Nanatsu no ko
(Seven Baby Crows)
Year: 1921
Composer: Nagayo Motoori
Poet: Ujoo Noguchi

Click on the above link and you can play a version of the song

Lyrics and Translation:

Karasu naze nakuno

“Mother crow, why do you cry so?”

Karasu wa yama ni

“Because I have seven cute children

Kawai nanatsu no

high on the mountain.”

Ko ga aru kara yo



Kawai kawai to

“Kawai kawai” this mother crow cries.

Karasu wa nakuno

“Kawai kawai” cries the mother crow.

Kawai kawai to




Yama no hurusu ni

“You should behold the old nest

Itte mite goran

on the mountain.

Marui me o shita

And there you'll see such

Iiko da yo

round-eyed, good children.”

Ujoo Noguchi: The Children’s Poet

Set back from the two lane road winding along the seashore, a large house sits stately and serenely in the idyllic Ibaraki prefecture of Japan. Formerly the home of one of Japan's most respected and admired poets, the traditional style of the gray-tiled house and surrounding gardens evokes an era long past. Ujoo Noguchi, the author of such beloved children's songs as “Nanatsu no ko” and “Akai kutsu,” resided here for most of his long life. Known for the controversial themes in his poems and articles, Ujoo wrote often upon such topics as poverty and discrimination, anarchism, prostitution, and environmental disaster among others.

Ujoo Noguchi was born in 1882 in Ibaraki Prefecture in central Japan to a wealthy, influential and politically active family. His father was considered a village leader, and his uncle was often involved in politics. At the age of 16, Ujoo traveled to Tokyo to attend junior high and high school. He found the city to be a hotbed of political activities and remained to attend Tokyo Semongakko (now Waseda University) and study literature.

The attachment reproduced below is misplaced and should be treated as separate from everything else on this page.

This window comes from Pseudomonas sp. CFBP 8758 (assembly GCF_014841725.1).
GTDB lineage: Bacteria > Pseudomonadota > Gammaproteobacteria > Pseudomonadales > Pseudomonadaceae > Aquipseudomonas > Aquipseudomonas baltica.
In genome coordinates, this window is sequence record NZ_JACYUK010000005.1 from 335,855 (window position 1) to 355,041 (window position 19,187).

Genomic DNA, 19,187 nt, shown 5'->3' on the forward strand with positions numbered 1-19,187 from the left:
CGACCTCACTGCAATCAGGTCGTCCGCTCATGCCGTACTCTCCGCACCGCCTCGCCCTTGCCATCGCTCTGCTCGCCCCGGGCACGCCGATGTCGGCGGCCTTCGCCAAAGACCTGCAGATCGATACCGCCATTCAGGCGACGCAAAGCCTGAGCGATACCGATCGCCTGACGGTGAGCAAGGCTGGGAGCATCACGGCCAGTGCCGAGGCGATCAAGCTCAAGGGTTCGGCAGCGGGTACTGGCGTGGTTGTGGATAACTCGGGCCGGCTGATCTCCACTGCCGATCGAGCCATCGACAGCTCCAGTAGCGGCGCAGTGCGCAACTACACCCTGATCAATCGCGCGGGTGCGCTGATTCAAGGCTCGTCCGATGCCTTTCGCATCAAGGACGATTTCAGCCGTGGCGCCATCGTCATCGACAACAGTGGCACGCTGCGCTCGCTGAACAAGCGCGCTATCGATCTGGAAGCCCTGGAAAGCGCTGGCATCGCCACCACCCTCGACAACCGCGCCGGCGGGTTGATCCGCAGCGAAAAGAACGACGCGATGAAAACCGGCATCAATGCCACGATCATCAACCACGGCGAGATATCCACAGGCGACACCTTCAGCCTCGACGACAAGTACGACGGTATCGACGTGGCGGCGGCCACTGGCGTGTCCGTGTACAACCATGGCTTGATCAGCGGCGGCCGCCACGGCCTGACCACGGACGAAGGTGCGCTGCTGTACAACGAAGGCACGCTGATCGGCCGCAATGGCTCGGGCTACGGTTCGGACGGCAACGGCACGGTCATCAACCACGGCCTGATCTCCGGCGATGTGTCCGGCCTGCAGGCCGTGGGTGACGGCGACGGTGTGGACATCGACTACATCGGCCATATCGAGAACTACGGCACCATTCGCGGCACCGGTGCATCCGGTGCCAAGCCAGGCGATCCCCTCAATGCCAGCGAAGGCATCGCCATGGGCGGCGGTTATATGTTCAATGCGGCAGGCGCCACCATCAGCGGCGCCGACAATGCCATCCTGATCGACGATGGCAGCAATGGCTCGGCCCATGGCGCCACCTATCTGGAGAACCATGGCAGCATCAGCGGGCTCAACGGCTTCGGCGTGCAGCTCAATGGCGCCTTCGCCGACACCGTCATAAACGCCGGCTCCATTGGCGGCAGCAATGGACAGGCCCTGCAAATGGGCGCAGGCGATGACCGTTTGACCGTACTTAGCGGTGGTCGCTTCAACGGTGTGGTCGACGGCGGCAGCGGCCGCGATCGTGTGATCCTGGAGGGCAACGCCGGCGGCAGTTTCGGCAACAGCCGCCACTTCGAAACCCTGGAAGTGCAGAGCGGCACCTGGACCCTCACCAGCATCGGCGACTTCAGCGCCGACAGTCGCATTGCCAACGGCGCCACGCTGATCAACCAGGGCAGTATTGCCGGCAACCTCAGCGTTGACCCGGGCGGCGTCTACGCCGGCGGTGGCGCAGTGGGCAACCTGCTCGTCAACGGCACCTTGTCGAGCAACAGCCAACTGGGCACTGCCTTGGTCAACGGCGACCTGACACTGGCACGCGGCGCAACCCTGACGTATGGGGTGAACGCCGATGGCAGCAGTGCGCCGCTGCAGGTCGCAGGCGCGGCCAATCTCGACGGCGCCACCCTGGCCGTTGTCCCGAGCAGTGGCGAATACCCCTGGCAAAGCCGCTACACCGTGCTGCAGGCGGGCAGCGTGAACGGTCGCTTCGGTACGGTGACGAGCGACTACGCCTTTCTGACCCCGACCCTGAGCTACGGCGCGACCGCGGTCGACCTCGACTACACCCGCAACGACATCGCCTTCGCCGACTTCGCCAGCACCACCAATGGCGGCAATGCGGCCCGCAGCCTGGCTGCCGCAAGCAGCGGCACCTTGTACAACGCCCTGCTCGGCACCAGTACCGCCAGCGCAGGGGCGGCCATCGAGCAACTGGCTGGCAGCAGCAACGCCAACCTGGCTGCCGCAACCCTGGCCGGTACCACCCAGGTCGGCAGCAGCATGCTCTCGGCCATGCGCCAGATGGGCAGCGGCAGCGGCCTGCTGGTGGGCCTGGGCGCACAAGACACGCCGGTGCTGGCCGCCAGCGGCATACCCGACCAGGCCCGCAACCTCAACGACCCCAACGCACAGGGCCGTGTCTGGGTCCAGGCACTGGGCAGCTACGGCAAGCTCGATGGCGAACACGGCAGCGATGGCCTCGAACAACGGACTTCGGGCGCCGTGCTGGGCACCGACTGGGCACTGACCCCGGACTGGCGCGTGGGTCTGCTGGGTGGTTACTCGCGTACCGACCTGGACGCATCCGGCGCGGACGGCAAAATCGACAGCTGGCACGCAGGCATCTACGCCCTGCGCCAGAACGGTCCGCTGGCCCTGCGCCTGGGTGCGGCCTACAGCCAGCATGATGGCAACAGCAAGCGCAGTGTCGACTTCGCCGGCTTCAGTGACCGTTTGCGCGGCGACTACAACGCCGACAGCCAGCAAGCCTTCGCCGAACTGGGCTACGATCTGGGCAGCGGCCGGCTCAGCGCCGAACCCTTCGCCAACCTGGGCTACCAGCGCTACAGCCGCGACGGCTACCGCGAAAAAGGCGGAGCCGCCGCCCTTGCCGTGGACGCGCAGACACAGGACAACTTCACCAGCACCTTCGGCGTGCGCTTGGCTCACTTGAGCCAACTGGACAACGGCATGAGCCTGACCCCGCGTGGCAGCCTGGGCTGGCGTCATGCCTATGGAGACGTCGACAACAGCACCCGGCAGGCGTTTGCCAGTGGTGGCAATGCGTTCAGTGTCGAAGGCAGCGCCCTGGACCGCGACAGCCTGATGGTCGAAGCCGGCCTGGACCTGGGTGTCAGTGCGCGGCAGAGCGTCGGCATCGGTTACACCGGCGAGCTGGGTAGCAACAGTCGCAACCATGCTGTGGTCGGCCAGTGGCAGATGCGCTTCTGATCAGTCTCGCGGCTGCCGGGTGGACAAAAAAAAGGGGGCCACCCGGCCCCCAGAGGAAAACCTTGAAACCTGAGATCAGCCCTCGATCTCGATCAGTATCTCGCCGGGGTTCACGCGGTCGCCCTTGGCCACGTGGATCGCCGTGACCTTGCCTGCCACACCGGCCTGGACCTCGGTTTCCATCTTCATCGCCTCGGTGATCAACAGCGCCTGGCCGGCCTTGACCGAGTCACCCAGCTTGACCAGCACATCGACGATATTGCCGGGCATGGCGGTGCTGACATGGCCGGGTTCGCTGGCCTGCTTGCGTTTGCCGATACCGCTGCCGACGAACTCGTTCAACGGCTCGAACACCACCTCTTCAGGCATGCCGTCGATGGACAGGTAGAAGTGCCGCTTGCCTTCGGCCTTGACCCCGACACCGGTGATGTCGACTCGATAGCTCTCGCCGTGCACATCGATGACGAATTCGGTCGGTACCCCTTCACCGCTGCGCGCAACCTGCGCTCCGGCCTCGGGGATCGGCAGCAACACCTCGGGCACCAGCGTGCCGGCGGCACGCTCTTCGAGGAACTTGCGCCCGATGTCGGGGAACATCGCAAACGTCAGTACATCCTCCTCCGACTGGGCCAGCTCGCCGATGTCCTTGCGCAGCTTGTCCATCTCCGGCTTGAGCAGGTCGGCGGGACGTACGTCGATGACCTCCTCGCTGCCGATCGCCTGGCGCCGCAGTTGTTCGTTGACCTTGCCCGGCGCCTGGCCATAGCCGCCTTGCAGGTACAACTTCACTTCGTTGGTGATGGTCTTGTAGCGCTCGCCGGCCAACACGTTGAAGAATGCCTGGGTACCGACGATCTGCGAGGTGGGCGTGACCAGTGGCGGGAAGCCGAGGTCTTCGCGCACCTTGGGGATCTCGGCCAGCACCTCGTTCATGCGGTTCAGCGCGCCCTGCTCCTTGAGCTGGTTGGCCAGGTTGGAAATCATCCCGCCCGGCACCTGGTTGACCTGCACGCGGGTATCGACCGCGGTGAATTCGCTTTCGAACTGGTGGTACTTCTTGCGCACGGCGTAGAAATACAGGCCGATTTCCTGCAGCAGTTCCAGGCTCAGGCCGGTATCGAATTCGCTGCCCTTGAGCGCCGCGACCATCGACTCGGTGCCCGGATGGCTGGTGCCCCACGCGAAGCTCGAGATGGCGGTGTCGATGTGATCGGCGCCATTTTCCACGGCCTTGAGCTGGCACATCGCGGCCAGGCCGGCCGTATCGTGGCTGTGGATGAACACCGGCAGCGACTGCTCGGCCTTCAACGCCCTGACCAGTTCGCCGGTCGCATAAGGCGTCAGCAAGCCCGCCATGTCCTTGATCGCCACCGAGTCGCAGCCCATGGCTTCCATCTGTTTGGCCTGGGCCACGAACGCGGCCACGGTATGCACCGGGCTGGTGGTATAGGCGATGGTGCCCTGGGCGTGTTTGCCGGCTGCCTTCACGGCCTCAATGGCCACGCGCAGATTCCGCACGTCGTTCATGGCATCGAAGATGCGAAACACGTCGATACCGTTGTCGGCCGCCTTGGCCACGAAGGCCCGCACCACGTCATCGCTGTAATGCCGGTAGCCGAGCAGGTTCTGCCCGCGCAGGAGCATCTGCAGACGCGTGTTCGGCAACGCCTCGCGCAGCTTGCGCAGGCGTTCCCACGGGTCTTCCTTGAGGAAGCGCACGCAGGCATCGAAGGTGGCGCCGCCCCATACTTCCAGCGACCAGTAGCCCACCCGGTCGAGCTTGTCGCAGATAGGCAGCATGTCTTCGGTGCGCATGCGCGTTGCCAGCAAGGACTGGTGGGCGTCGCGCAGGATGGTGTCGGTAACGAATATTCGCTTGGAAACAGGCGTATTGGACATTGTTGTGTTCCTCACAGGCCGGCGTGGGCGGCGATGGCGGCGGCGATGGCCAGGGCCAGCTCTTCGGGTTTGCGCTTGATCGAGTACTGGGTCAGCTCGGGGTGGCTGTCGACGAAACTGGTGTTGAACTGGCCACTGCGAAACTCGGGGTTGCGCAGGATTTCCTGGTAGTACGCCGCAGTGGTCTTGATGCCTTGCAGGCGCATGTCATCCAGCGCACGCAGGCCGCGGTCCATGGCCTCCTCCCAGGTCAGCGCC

Unsurprisingly, Ujoo's first published works, the poems “The Peace of Our Village” and “Aim Towards Freedom,” appeared in political magazines. Although these early poems were not intended for children, due to the mature issues involved, Ujoo did eventually enter the realm of younger audiences. However, he could not keep his strong opinions completely masked even as he wrote the poems Nanatsu no ko, Akai kutsu and Aoi me no ningyoo for children.

“Nanatsu no ko” was first published in Kinnohune magazine, during July of 1921. The title can be translated as either seven children or seven-year-old child, and was never clarified by the poet. The song refers to a mountain, seven children (or child), and a crow crying kawai. Kawai is the Japanese word for cute, and Ujoo thought children would enjoy a crow crying familiar words. Ujoo often told the story behind the poem: A crow flies in the direction of a mountain, and two boys stand below watching. One boy says to the other, why does the bird fly and cry at the same time? His friend says, because her babies are waiting on the other side, and she is calling kawai, kawai to them since they are her cute children. Based upon commentary the poet made later in his life, Ujoo subscribed to a belief that all living things are worthy of love and respect, and reflected this view by including birds in a poem for children.